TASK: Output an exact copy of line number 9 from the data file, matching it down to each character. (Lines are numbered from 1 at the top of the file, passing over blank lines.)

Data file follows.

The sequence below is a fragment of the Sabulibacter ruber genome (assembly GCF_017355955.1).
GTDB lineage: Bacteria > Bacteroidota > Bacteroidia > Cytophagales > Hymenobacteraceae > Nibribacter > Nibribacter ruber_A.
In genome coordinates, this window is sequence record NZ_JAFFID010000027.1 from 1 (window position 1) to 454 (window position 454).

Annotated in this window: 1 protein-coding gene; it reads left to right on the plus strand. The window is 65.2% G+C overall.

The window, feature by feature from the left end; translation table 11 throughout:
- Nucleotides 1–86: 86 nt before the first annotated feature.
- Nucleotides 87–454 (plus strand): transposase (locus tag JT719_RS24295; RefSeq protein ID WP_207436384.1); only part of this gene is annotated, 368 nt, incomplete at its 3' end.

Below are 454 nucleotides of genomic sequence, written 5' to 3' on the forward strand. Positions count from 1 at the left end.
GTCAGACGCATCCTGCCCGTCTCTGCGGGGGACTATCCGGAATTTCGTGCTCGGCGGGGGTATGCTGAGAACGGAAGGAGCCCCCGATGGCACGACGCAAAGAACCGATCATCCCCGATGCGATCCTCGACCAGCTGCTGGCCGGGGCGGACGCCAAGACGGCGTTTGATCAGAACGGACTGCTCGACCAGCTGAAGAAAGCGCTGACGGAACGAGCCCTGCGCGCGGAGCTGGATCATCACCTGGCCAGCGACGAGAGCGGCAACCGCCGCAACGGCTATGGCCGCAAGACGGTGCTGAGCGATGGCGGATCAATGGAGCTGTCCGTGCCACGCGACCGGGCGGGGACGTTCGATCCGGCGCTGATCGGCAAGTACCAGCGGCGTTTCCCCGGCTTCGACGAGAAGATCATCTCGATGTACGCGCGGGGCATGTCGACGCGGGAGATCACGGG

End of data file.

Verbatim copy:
GTCAGACGCATCCTGCCCGTCTCTGCGGGGGACTATCCGGAATTTCGTGCTCGGCGGGGGTATGCTGAGAACGGAAGGAGCCCCCGATGGCACGACGCAAAGAACCGATCATCCCCGATGCGATCCTCGACCAGCTGCTGGCCGGGGCGGACGCCAAGACGGCGTTTGATCAGAACGGACTGCTCGACCAGCTGAAGAAAGCGCTGACGGAACGAGCCCTGCGCGCGGAGCTGGATCATCACCTGGCCAGCGACGAGAGCGGCAACCGCCGCAACGGCTATGGCCGCAAGACGGTGCTGAGCGATGGCGGATCAATGGAGCTGTCCGTGCCACGCGACCGGGCGGGGACGTTCGATCCGGCGCTGATCGGCAAGTACCAGCGGCGTTTCCCCGGCTTCGACGAGAAGATCATCTCGATGTACGCGCGGGGCATGTCGACGCGGGAGATCACGGG